How to Generate Income Safely Even as Interest Rates Rise

mikelarson-150By Mike Larson, Interest Rate Analyst, Weiss Educational Services

U.S. Treasury bonds are supposed to be safe, right? The cream of the crop when it comes to investment options?

But I’m here to tell you that line of Wall Street “wisdom” is absolute bunk. You can easily lose money investing in them at the wrong price, at the wrong time, and in the wrong interest rate environment.

Just take a look at this chart of the iShares 20+ Year Treasury Bond ETF (TLT) – a benchmark ETF for long-term U.S. government bonds.


Doesn’t look pretty, does it? This ETF plunged to around $115 at the beginning of July from a high of more than $138 in January. That’s a loss of more than 17% in just six months.

Considering 30-year bonds only yielded around 2.2% when the selloff began, you’re talking about a situation where investors lost more than eight times their annual yield in only half a year. Yikes!

That just goes to show you that you can lose money … even on supposedly “safe” investments … in a rising interest rate environment like we have now. So how can you generate income safely? What other steps can you do to get your financial house in order before rate surge too much?

* Lock in long-term financing now if you’re shopping for or building a home. As Treasury yields rise, so will rates on 30-year fixed-rate mortgages.

* As the Federal Reserve is forced to “chase” the long-term rate market higher by raising short-term rates, it will start to drive the price of variable rate loans higher, too. That means it will get more expensive to carry balances on home equity lines of credits (HELOC) and variable rate credit cards. Consider converting to fixed-rate cards and/or fixing the rate on a portion of your HELOC, an option many banks make available to customers.

* When it comes to the fixed-income portion of your portfolio, stick with individual bonds, bond ETFs or bond mutual funds that have an average maturity and effective or modified duration of two to three years, max.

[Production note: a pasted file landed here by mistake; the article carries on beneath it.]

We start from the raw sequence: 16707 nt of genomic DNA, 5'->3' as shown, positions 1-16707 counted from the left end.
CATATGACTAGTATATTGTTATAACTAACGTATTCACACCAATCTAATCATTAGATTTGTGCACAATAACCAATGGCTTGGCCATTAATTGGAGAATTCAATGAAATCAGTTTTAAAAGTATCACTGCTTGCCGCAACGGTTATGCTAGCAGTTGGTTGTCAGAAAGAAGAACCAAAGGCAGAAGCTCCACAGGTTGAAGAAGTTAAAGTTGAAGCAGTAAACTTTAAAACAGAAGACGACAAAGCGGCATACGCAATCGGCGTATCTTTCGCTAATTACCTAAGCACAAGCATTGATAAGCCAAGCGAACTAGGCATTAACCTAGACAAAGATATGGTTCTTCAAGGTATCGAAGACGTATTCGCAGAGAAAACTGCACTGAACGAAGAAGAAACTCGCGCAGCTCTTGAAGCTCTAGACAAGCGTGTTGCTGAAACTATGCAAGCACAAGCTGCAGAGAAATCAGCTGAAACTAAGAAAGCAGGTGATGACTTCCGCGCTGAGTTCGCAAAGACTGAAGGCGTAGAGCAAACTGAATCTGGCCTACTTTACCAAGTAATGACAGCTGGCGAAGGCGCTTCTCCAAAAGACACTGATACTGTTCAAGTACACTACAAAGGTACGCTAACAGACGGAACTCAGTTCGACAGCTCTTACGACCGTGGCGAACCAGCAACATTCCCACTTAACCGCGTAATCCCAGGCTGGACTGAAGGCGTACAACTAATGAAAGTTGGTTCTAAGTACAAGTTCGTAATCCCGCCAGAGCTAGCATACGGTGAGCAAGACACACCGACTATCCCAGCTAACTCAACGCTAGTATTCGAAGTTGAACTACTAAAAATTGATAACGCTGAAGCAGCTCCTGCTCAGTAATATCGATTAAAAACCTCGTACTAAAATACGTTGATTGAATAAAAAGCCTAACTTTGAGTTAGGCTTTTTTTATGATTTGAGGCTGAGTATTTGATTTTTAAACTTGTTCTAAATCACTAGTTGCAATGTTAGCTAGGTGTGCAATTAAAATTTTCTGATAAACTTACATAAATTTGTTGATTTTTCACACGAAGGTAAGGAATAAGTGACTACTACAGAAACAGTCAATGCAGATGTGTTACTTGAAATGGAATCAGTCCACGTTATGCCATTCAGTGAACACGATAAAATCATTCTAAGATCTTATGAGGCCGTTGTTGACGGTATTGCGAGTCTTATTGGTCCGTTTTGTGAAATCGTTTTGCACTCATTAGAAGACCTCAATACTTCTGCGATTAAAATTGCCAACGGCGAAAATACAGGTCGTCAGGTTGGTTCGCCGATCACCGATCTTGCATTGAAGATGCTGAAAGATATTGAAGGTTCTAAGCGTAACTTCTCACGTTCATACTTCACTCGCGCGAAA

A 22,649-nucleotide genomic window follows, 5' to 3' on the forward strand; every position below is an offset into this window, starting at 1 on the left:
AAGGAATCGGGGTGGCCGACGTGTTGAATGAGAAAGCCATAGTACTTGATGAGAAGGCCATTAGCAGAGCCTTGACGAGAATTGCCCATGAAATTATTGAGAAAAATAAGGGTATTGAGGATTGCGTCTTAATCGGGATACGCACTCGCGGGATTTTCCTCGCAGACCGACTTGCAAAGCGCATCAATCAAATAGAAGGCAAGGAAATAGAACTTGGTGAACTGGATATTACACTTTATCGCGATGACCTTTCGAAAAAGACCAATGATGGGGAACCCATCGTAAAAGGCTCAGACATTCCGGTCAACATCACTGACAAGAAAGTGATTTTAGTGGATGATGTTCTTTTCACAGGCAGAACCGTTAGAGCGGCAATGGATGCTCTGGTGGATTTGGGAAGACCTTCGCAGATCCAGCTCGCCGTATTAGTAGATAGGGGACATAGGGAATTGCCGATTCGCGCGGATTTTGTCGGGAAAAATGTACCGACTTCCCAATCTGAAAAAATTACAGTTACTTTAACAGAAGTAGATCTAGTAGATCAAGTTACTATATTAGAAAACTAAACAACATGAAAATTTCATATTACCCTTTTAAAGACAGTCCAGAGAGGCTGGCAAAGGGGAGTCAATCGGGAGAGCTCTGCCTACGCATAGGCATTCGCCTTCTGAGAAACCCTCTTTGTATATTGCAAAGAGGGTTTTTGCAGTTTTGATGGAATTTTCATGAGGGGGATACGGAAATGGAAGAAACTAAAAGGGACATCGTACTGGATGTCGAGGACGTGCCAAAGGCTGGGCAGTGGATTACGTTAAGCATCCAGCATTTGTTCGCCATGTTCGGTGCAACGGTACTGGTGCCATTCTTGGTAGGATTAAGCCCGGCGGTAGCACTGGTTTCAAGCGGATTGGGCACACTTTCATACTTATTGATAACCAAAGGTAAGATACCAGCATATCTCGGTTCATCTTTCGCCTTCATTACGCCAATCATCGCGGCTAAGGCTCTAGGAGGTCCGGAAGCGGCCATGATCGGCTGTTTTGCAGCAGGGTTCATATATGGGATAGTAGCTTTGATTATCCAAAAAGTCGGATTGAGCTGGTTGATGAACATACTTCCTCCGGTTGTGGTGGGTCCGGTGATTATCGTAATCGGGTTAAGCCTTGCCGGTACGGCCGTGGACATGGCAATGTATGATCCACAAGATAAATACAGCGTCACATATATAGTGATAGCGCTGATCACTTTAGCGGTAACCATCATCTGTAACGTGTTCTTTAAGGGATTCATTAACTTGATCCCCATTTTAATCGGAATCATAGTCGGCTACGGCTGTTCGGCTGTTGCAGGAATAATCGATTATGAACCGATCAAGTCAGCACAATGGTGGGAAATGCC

* Average maturity means the weighted average number of years in the future that the bonds in your ETF or fund mature. Duration is a measure of interest rate risk. Roughly speaking, a duration of 10 means you will lose 10% of your money for every one percentage point rise in interest rates.

Editor’s Note: Five mainstream myths about interest rates

* One force driving interest rates higher is an improving economy. Bonds with lower credit quality can actually fare okay in that environment, even if the overall trend for rates is higher. Reason: The perceived credit risk of investing in sketchier companies often declines on the assumption an improving economy will boost their profits, making it easier for them to make good on their debts.

So if the stock market and economy keep going up, even as interest rates rise, consider swapping OUT of Treasuries and IN to higher risk bonds. But still keep your maturities and durations lower. I know this is a lot to absorb, and that it can be confusing at times.

But I’ve been following the interest rate markets closely for more than 17 years, and I can honestly tell you they are at the heart of every borrowing, lending, and investing decision in the world! You simply need to have a working knowledge of rates if you want to maximize your chances of financial success in life.

That’s why I’m so excited to re-introduce my groundbreaking course titled How to Profit From Changing Interest Rates to Weiss Educational Services readers this week.

Click here now to check out the first session absolutely free.

Until next time,